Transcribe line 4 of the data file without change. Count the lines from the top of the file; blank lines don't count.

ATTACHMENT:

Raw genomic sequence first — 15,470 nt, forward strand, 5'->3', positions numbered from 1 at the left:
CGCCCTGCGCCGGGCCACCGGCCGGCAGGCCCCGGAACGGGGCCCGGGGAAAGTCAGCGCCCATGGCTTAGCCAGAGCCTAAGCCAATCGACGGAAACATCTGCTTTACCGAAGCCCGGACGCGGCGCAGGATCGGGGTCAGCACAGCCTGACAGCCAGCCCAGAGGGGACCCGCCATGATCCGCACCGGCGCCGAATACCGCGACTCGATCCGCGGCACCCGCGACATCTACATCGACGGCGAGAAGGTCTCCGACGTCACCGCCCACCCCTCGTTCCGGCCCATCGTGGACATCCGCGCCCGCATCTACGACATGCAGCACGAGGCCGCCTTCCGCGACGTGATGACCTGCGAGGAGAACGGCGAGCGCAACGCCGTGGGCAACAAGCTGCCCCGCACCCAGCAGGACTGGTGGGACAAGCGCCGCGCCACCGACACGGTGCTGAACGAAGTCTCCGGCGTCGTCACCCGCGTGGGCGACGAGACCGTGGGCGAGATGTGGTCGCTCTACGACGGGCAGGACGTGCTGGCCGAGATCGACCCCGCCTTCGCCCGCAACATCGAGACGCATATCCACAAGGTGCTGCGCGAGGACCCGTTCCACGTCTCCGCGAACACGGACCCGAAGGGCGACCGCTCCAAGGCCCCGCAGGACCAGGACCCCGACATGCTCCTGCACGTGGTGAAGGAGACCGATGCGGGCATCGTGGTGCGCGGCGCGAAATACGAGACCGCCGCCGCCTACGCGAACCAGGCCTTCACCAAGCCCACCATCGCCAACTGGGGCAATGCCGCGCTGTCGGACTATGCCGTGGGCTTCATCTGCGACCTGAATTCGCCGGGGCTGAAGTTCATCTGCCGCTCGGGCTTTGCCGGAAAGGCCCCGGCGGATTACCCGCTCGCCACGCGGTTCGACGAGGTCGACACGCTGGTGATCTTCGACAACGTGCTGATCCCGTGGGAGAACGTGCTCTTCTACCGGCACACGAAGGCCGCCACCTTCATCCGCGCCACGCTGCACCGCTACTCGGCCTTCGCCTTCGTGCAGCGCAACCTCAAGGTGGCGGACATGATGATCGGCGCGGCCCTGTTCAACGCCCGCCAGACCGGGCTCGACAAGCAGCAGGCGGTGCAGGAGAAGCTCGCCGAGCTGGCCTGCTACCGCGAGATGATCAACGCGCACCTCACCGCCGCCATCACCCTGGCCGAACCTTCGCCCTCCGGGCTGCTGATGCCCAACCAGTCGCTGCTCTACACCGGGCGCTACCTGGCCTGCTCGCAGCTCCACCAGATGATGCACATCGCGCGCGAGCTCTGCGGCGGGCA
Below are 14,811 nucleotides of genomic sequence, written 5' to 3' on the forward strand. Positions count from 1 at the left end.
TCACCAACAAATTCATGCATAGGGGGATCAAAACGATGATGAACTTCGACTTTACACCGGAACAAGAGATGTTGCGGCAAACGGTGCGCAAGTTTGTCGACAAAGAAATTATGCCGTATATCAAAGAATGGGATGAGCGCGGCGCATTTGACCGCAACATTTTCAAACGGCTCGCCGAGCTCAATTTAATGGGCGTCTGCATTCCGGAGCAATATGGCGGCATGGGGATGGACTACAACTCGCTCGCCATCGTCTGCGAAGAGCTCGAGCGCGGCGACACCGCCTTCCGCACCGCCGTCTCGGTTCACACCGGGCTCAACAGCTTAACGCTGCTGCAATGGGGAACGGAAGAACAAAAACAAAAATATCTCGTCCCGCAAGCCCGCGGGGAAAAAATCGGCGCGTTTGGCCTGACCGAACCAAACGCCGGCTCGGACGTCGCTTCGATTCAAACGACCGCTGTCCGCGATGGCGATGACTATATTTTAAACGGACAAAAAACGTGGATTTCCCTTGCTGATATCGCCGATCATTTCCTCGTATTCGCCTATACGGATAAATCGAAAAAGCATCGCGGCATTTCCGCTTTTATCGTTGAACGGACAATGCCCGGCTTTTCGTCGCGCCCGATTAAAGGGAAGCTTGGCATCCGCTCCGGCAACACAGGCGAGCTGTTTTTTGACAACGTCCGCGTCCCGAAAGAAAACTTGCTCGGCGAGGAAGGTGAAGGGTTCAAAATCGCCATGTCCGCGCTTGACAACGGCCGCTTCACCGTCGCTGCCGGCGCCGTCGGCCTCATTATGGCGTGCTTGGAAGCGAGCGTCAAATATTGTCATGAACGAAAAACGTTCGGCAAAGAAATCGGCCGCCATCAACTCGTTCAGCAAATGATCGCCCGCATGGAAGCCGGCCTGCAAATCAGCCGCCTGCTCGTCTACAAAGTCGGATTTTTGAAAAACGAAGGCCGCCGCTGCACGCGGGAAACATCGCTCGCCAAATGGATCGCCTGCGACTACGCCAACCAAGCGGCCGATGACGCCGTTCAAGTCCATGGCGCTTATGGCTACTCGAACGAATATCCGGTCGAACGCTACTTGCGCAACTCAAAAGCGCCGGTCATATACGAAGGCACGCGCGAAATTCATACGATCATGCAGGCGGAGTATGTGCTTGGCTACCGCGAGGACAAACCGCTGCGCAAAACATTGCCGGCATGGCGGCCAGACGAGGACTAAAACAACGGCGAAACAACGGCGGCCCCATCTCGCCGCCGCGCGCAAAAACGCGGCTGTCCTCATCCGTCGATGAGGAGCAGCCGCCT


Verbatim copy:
TCACCAACAAATTCATGCATAGGGGGATCAAAACGATGATGAACTTCGACTTTACACCGGAACAAGAGATGTTGCGGCAAACGGTGCGCAAGTTTGTCGACAAAGAAATTATGCCGTATATCAAAGAATGGGATGAGCGCGGCGCATTTGACCGCAACATTTTCAAACGGCTCGCCGAGCTCAATTTAATGGGCGTCTGCATTCCGGAGCAATATGGCGGCATGGGGATGGACTACAACTCGCTCGCCATCGTCTGCGAAGAGCTCGAGCGCGGCGACACCGCCTTCCGCACCGCCGTCTCGGTTCACACCGGGCTCAACAGCTTAACGCTGCTGCAATGGGGAACGGAAGAACAAAAACAAAAATATCTCGTCCCGCAAGCCCGCGGGGAAAAAATCGGCGCGTTTGGCCTGACCGAACCAAACGCCGGCTCGGACGTCGCTTCGATTCAAACGACCGCTGTCCGCGATGGCGATGACTATATTTTAAACGGACAAAAAACGTGGATTTCCCTTGCTGATATCGCCGATCATTTCCTCGTATTCGCCTATACGGATAAATCGAAAAAGCATCGCGGCATTTCCGCTTTTATCGTTGAACGGACAATGCCCGGCTTTTCGTCGCGCCCGATTAAAGGGAAGCTTGGCATCCGCTCCGGCAACACAGGCGAGCTGTTTTTTGACAACGTCCGCGTCCCGAAAGAAAACTTGCTCGGCGAGGAAGGTGAAGGGTTCAAAATCGCCATGTCCGCGCTTGACAACGGCCGCTTCACCGTCGCTGCCGGCGCCGTCGGCCTCATTATGGCGTGCTTGGAAGCGAGCGTCAAATATTGTCATGAACGAAAAACGTTCGGCAAAGAAATCGGCCGCCATCAACTCGTTCAGCAAATGATCGCCCGCATGGAAGCCGGCCTGCAAATCAGCCGCCTGCTCGTCTACAAAGTCGGATTTTTGAAAAACGAAGGCCGCCGCTGCACGCGGGAAACATCGCTCGCCAAATGGATCGCCTGCGACTACGCCAACCAAGCGGCCGATGACGCCGTTCAAGTCCATGGCGCTTATGGCTACTCGAACGAATATCCGGTCGAACGCTACTTGCGCAACTCAAAAGCGCCGGTCATATACGAAGGCACGCGCGAAATTCATACGATCATGCAGGCGGAGTATGTGCTTGGCTACCGCGAGGACAAACCGCTGCGCAAAACATTGCCGGCATGGCGGCCAGACGAGGACTAAAACAACGGCGAAACAACGGCGGCCCCATCTCGCCGCCGCGCGCAAAAACGCGGCTGTCCTCATCCGTCGATGAGGAGCAGCCGCCT